Children will learn well when the process becomes authentically responsive, learners become full partners and it all becomes more playful.
David Warlick writes a thoughtful post about how people learn and make meaningful connections. "If we change learned to learn, the experience starts to reflect and is reshaped by the behavior of the learner. It becomes an exchange between the learner, what has been learned, and what is to be learned, and it provokes an active and deliberate investment by the learner. It becomes personal."
1. The experiences are responsive.
2. They provoke conversation.
3. These experiences inspire personal investment.
4. These "native" learning experiences are guided by safely-made mistakes.
[...] One goal of the conference is to create a new interdisciplinary field focused on issues related to collective intelligence. Topics to be discussed include: crowdsourcing, on-line collaboration, animal collective intelligence, collective decision-making, and the wisdom of crowds. “For the most part, research in these different areas has gone on separately,” says Malone. “We think the time is now right to catalyze the development of a new forum that brings them together.” [...]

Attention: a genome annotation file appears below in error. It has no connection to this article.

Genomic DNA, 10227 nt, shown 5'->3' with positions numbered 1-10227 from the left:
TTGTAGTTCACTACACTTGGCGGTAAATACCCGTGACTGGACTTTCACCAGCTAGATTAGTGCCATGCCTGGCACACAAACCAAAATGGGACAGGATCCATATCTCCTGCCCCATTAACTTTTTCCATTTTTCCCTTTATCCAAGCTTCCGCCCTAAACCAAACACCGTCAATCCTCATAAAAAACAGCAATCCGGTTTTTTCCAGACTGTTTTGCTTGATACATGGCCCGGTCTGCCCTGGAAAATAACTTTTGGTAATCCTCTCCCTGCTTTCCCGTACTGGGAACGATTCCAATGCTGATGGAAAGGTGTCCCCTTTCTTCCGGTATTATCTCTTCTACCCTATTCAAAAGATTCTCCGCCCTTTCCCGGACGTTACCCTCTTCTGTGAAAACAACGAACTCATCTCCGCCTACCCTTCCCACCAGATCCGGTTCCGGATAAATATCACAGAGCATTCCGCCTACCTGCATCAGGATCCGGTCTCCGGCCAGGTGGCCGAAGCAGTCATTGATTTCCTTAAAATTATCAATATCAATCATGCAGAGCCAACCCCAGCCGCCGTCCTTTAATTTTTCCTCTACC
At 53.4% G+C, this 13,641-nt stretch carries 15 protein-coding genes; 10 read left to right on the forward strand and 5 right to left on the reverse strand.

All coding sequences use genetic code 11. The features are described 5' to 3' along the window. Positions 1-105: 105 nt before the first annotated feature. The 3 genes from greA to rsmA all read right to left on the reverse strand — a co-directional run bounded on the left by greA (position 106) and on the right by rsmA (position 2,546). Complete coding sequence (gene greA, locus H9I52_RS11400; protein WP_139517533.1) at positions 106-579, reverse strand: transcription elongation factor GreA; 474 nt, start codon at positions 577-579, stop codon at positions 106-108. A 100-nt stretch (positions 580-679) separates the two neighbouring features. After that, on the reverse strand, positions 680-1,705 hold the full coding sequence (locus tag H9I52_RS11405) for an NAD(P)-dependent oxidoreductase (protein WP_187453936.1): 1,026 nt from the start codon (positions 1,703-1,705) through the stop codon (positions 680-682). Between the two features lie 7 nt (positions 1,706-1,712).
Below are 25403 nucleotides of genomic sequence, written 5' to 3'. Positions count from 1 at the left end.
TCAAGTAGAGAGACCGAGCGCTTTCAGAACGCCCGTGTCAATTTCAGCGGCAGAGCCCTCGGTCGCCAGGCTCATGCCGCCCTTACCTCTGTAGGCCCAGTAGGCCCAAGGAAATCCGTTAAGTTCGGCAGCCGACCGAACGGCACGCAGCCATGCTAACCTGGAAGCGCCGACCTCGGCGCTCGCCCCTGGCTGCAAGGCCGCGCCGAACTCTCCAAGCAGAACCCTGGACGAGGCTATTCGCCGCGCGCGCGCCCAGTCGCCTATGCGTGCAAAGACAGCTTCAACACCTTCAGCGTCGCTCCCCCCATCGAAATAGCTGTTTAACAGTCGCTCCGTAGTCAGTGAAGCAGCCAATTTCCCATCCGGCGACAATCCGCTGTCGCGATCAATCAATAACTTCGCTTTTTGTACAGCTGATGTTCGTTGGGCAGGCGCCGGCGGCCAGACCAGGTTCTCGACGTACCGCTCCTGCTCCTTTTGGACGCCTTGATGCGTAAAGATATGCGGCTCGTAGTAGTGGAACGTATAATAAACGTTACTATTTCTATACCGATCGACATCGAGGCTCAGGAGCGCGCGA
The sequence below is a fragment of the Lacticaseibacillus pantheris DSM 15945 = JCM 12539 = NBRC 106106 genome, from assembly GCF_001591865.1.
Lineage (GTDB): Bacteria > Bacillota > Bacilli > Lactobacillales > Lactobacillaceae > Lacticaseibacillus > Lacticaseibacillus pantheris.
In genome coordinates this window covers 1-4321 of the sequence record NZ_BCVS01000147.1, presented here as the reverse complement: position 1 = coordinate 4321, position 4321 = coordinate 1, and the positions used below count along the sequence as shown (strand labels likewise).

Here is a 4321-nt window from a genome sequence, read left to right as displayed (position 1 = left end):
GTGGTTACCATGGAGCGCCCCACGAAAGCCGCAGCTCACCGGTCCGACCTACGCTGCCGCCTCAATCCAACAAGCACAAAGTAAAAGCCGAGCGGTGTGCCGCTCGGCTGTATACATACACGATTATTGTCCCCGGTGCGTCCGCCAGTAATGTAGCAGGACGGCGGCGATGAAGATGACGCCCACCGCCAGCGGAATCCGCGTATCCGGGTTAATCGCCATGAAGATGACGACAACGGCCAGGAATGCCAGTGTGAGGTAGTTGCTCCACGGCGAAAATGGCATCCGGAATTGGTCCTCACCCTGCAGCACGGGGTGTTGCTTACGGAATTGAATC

Future work should identify additional components of mindfulness and establish to what extent the components described in this article are truly distinct mechanisms or how they can be integrated into fewer components.
Why do we "turn off" our neurons at times when we need them most? Scientists have just demonstrated that a network of specific neurons, referred to as "the default-mode network" works on a permanent basis even when we are doing nothing.
In a paper published in Proceedings of National Academy of Sciences, Veronica Kwok, Li-Hai Tan, and their colleagues at the University of Hong Kong, conclude that the adult human brain is capable of new rapid growth when exposed to stimuli similar...
Thisi is a review by Rob Alderson of Maria Popova's Curator's Code from Brainpickings that I curated last week.
The internet, Maria says, is a “whimsical rabbit hole of discovery” which works thanks to “an intricate ecosystem of ‘link love’" and the code is an “an effort to keep this whimsical rabbit hole open by honoring discovery through an actionable code of ethics.”
A “codified common standard,” can, she believes, do “for attribution of discovery what Creative Commons has done for image attribution.”
Brain-machine interfaces hold potential for a variety of ends, from helping the neurologically or physically disabled communicate and interact with their environments, to creating thought-controlled computers that augment the brain with computing...